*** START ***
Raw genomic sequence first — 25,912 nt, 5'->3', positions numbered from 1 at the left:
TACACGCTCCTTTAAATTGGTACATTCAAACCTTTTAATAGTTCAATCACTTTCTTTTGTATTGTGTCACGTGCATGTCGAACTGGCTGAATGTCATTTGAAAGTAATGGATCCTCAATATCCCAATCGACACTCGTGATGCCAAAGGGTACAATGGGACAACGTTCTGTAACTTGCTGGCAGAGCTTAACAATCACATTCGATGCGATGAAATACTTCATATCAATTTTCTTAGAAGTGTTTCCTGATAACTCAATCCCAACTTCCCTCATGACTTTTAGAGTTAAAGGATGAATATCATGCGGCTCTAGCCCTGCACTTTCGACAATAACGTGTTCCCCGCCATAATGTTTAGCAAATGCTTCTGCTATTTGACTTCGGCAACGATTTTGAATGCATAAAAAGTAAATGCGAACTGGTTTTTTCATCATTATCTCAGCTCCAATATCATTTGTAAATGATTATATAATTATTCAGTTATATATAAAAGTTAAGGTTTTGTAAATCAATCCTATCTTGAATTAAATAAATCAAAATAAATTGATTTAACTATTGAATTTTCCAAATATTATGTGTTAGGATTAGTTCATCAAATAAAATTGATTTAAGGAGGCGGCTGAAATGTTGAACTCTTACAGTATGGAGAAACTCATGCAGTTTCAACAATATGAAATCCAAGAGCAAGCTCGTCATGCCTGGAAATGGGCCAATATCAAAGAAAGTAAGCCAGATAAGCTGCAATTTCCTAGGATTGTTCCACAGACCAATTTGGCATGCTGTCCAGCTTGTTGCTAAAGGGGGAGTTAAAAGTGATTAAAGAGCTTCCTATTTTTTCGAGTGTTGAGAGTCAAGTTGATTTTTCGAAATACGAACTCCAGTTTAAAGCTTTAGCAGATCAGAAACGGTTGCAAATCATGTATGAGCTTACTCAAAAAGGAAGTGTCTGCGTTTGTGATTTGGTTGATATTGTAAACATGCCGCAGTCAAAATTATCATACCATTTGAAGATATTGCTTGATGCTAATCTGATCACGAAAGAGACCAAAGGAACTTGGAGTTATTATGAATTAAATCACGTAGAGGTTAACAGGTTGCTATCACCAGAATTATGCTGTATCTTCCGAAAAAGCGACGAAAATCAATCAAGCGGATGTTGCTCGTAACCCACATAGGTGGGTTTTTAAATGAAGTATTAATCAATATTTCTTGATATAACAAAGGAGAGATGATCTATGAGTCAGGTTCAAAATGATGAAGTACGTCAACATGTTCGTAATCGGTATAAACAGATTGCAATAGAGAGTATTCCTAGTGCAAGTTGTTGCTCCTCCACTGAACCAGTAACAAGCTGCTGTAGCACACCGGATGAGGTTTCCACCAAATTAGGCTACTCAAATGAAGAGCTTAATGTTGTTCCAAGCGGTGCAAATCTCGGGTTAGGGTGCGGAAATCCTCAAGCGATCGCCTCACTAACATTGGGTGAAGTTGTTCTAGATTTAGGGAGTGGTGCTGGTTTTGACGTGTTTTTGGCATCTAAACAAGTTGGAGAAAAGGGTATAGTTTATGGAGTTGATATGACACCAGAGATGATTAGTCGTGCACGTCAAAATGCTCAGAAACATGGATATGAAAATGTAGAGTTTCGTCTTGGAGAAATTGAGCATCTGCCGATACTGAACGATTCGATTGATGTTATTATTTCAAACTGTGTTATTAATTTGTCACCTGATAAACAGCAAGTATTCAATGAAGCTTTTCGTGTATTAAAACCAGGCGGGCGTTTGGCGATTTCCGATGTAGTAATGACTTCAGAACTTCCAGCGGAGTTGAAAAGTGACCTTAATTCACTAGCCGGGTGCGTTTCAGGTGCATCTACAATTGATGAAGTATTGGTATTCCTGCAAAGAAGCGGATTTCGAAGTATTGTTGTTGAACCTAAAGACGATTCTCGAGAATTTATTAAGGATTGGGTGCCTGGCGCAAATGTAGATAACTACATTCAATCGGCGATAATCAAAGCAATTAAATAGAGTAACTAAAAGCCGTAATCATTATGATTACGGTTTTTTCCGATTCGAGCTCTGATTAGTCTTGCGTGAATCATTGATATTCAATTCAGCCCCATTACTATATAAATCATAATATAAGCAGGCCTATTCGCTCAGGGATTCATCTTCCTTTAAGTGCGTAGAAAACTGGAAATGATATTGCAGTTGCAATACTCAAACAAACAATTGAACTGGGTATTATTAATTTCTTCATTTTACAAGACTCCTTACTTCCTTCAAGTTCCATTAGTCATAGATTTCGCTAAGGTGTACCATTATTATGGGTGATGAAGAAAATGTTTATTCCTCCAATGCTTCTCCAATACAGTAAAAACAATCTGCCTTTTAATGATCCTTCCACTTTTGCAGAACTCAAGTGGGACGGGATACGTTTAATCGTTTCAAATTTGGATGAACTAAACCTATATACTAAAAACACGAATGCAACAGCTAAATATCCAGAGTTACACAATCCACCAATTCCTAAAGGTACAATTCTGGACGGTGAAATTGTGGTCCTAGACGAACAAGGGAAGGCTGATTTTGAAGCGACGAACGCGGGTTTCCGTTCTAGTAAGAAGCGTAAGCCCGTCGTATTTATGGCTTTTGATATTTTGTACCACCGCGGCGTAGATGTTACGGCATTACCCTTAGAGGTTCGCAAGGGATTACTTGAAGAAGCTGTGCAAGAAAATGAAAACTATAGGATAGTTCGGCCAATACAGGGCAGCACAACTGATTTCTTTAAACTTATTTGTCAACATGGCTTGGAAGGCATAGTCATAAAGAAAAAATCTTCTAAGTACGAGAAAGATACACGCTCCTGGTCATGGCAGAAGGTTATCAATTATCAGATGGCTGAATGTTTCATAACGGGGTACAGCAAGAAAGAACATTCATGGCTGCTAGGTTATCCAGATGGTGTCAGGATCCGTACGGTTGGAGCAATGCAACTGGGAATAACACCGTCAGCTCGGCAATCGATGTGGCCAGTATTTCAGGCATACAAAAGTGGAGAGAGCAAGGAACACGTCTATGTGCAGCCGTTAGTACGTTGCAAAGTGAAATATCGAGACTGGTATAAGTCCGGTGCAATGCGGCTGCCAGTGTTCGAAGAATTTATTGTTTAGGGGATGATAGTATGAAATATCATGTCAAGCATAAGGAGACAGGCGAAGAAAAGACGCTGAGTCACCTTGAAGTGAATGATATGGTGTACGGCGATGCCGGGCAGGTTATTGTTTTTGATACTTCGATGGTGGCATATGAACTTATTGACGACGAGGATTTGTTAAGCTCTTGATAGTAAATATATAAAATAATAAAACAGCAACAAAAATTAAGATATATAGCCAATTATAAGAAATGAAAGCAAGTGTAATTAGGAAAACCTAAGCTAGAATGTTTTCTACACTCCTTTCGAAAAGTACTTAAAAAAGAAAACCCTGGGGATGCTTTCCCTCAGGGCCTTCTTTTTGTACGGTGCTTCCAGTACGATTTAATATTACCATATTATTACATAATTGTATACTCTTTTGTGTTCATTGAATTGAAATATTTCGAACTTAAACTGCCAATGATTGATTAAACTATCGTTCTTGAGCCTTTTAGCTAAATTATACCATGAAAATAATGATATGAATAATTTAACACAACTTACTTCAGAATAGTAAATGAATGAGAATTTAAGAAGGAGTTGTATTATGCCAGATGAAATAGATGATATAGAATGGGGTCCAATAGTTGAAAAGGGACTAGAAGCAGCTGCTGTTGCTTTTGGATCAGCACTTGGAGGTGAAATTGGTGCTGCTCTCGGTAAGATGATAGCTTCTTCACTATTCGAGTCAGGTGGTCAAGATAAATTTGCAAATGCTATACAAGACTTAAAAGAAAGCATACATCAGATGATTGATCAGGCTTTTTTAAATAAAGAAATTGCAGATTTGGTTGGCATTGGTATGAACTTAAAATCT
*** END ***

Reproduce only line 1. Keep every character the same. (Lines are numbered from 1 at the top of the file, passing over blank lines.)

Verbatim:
Raw genomic sequence first — 25,912 nt, 5'->3', positions numbered from 1 at the left: